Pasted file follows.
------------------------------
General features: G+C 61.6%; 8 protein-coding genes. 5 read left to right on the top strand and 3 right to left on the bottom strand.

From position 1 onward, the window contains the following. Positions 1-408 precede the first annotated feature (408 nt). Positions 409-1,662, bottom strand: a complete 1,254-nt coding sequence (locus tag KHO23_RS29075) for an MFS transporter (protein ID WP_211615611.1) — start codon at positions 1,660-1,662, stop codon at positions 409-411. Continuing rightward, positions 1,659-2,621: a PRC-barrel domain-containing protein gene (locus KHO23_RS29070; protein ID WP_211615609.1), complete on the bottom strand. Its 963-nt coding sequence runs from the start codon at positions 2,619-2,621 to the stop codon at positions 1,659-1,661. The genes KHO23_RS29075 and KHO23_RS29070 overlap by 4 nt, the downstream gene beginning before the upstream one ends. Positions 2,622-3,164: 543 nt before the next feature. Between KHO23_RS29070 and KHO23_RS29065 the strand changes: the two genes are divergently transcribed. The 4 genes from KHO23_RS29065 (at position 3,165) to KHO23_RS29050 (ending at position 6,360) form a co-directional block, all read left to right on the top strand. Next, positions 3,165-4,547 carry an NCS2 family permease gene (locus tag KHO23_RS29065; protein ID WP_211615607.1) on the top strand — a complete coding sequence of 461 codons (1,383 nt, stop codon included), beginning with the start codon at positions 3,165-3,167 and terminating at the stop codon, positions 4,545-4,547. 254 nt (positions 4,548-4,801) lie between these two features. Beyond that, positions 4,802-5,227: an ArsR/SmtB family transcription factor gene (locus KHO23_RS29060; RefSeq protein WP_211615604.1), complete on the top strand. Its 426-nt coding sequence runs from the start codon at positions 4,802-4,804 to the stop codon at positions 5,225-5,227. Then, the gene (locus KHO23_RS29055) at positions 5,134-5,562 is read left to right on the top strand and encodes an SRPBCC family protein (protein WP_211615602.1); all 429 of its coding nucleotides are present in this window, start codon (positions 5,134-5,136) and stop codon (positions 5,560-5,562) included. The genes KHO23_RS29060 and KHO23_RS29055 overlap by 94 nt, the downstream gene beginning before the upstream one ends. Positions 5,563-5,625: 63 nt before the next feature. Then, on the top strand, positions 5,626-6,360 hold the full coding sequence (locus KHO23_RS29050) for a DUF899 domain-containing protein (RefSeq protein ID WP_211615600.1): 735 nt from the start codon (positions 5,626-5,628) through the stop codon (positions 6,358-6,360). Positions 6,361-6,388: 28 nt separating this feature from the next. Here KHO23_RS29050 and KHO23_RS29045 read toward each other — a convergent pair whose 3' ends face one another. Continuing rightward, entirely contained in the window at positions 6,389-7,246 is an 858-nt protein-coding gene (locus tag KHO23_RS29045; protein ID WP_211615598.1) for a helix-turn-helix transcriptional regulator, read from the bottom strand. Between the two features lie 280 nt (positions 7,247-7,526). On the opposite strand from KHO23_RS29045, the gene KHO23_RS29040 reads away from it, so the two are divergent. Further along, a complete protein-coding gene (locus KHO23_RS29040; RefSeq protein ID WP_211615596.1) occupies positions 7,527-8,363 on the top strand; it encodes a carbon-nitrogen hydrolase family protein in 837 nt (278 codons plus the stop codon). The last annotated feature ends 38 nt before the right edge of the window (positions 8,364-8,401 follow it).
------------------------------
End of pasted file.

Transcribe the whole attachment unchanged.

General features: G+C 61.6%; 8 protein-coding genes. 5 read left to right on the top strand and 3 right to left on the bottom strand.

From position 1 onward, the window contains the following. Positions 1-408 precede the first annotated feature (408 nt). Positions 409-1,662, bottom strand: a complete 1,254-nt coding sequence (locus tag KHO23_RS29075) for an MFS transporter (protein ID WP_211615611.1) — start codon at positions 1,660-1,662, stop codon at positions 409-411. Continuing rightward, positions 1,659-2,621: a PRC-barrel domain-containing protein gene (locus KHO23_RS29070; protein ID WP_211615609.1), complete on the bottom strand. Its 963-nt coding sequence runs from the start codon at positions 2,619-2,621 to the stop codon at positions 1,659-1,661. The genes KHO23_RS29075 and KHO23_RS29070 overlap by 4 nt, the downstream gene beginning before the upstream one ends. Positions 2,622-3,164: 543 nt before the next feature. Between KHO23_RS29070 and KHO23_RS29065 the strand changes: the two genes are divergently transcribed. The 4 genes from KHO23_RS29065 (at position 3,165) to KHO23_RS29050 (ending at position 6,360) form a co-directional block, all read left to right on the top strand. Next, positions 3,165-4,547 carry an NCS2 family permease gene (locus tag KHO23_RS29065; protein ID WP_211615607.1) on the top strand — a complete coding sequence of 461 codons (1,383 nt, stop codon included), beginning with the start codon at positions 3,165-3,167 and terminating at the stop codon, positions 4,545-4,547. 254 nt (positions 4,548-4,801) lie between these two features. Beyond that, positions 4,802-5,227: an ArsR/SmtB family transcription factor gene (locus KHO23_RS29060; RefSeq protein WP_211615604.1), complete on the top strand. Its 426-nt coding sequence runs from the start codon at positions 4,802-4,804 to the stop codon at positions 5,225-5,227. Then, the gene (locus KHO23_RS29055) at positions 5,134-5,562 is read left to right on the top strand and encodes an SRPBCC family protein (protein WP_211615602.1); all 429 of its coding nucleotides are present in this window, start codon (positions 5,134-5,136) and stop codon (positions 5,560-5,562) included. The genes KHO23_RS29060 and KHO23_RS29055 overlap by 94 nt, the downstream gene beginning before the upstream one ends. Positions 5,563-5,625: 63 nt before the next feature. Then, on the top strand, positions 5,626-6,360 hold the full coding sequence (locus KHO23_RS29050) for a DUF899 domain-containing protein (RefSeq protein ID WP_211615600.1): 735 nt from the start codon (positions 5,626-5,628) through the stop codon (positions 6,358-6,360). Positions 6,361-6,388: 28 nt separating this feature from the next. Here KHO23_RS29050 and KHO23_RS29045 read toward each other — a convergent pair whose 3' ends face one another. Continuing rightward, entirely contained in the window at positions 6,389-7,246 is an 858-nt protein-coding gene (locus tag KHO23_RS29045; protein ID WP_211615598.1) for a helix-turn-helix transcriptional regulator, read from the bottom strand. Between the two features lie 280 nt (positions 7,247-7,526). On the opposite strand from KHO23_RS29045, the gene KHO23_RS29040 reads away from it, so the two are divergent. Further along, a complete protein-coding gene (locus KHO23_RS29040; RefSeq protein ID WP_211615596.1) occupies positions 7,527-8,363 on the top strand; it encodes a carbon-nitrogen hydrolase family protein in 837 nt (278 codons plus the stop codon). The last annotated feature ends 38 nt before the right edge of the window (positions 8,364-8,401 follow it).